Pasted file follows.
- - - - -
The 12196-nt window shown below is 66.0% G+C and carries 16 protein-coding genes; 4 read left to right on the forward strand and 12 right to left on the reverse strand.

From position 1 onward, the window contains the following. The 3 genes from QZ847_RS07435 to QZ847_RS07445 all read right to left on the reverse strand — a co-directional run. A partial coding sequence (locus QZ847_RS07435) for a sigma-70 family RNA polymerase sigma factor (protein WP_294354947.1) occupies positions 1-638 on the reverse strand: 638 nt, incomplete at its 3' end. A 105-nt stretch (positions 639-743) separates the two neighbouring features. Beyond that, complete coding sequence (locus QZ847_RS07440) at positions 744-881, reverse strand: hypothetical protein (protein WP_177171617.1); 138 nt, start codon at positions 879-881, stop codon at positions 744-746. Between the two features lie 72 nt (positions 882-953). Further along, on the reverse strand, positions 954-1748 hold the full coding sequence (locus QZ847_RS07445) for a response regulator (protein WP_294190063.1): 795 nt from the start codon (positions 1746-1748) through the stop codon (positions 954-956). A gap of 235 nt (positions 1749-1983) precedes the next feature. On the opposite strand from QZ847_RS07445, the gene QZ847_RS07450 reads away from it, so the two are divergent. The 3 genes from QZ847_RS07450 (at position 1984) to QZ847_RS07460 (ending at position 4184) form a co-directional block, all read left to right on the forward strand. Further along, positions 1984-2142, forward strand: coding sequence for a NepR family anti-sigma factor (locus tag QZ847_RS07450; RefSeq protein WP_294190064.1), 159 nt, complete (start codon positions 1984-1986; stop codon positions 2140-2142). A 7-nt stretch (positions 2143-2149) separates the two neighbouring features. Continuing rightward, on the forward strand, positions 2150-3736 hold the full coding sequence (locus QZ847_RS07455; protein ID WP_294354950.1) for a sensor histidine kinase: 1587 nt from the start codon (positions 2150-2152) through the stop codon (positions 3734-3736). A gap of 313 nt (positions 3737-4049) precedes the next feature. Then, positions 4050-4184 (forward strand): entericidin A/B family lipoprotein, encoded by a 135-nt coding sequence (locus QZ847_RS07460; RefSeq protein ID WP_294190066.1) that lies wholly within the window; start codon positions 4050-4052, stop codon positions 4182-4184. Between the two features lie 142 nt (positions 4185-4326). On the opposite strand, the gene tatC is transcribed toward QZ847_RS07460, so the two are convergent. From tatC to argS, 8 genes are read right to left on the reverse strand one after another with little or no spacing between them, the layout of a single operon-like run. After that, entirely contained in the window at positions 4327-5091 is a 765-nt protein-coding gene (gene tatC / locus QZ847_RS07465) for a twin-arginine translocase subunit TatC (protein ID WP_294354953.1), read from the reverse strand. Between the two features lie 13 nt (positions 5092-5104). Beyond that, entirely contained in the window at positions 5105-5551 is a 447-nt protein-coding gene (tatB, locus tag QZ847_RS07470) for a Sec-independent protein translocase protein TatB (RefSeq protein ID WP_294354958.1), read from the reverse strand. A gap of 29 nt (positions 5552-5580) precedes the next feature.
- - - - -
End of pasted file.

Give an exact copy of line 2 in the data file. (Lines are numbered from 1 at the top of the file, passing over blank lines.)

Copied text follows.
From position 1 onward, the window contains the following. The 3 genes from QZ847_RS07435 to QZ847_RS07445 all read right to left on the reverse strand — a co-directional run. A partial coding sequence (locus QZ847_RS07435) for a sigma-70 family RNA polymerase sigma factor (protein WP_294354947.1) occupies positions 1-638 on the reverse strand: 638 nt, incomplete at its 3' end. A 105-nt stretch (positions 639-743) separates the two neighbouring features. Beyond that, complete coding sequence (locus QZ847_RS07440) at positions 744-881, reverse strand: hypothetical protein (protein WP_177171617.1); 138 nt, start codon at positions 879-881, stop codon at positions 744-746. Between the two features lie 72 nt (positions 882-953). Further along, on the reverse strand, positions 954-1748 hold the full coding sequence (locus QZ847_RS07445) for a response regulator (protein WP_294190063.1): 795 nt from the start codon (positions 1746-1748) through the stop codon (positions 954-956). A gap of 235 nt (positions 1749-1983) precedes the next feature. On the opposite strand from QZ847_RS07445, the gene QZ847_RS07450 reads away from it, so the two are divergent. The 3 genes from QZ847_RS07450 (at position 1984) to QZ847_RS07460 (ending at position 4184) form a co-directional block, all read left to right on the forward strand. Further along, positions 1984-2142, forward strand: coding sequence for a NepR family anti-sigma factor (locus tag QZ847_RS07450; RefSeq protein WP_294190064.1), 159 nt, complete (start codon positions 1984-1986; stop codon positions 2140-2142). A 7-nt stretch (positions 2143-2149) separates the two neighbouring features. Continuing rightward, on the forward strand, positions 2150-3736 hold the full coding sequence (locus QZ847_RS07455; protein ID WP_294354950.1) for a sensor histidine kinase: 1587 nt from the start codon (positions 2150-2152) through the stop codon (positions 3734-3736). A gap of 313 nt (positions 3737-4049) precedes the next feature. Then, positions 4050-4184 (forward strand): entericidin A/B family lipoprotein, encoded by a 135-nt coding sequence (locus QZ847_RS07460; RefSeq protein ID WP_294190066.1) that lies wholly within the window; start codon positions 4050-4052, stop codon positions 4182-4184. Between the two features lie 142 nt (positions 4185-4326). On the opposite strand, the gene tatC is transcribed toward QZ847_RS07460, so the two are convergent. From tatC to argS, 8 genes are read right to left on the reverse strand one after another with little or no spacing between them, the layout of a single operon-like run. After that, entirely contained in the window at positions 4327-5091 is a 765-nt protein-coding gene (gene tatC / locus QZ847_RS07465) for a twin-arginine translocase subunit TatC (protein ID WP_294354953.1), read from the reverse strand. Between the two features lie 13 nt (positions 5092-5104). Beyond that, entirely contained in the window at positions 5105-5551 is a 447-nt protein-coding gene (tatB, locus tag QZ847_RS07470) for a Sec-independent protein translocase protein TatB (RefSeq protein ID WP_294354958.1), read from the reverse strand. A gap of 29 nt (positions 5552-5580) precedes the next feature.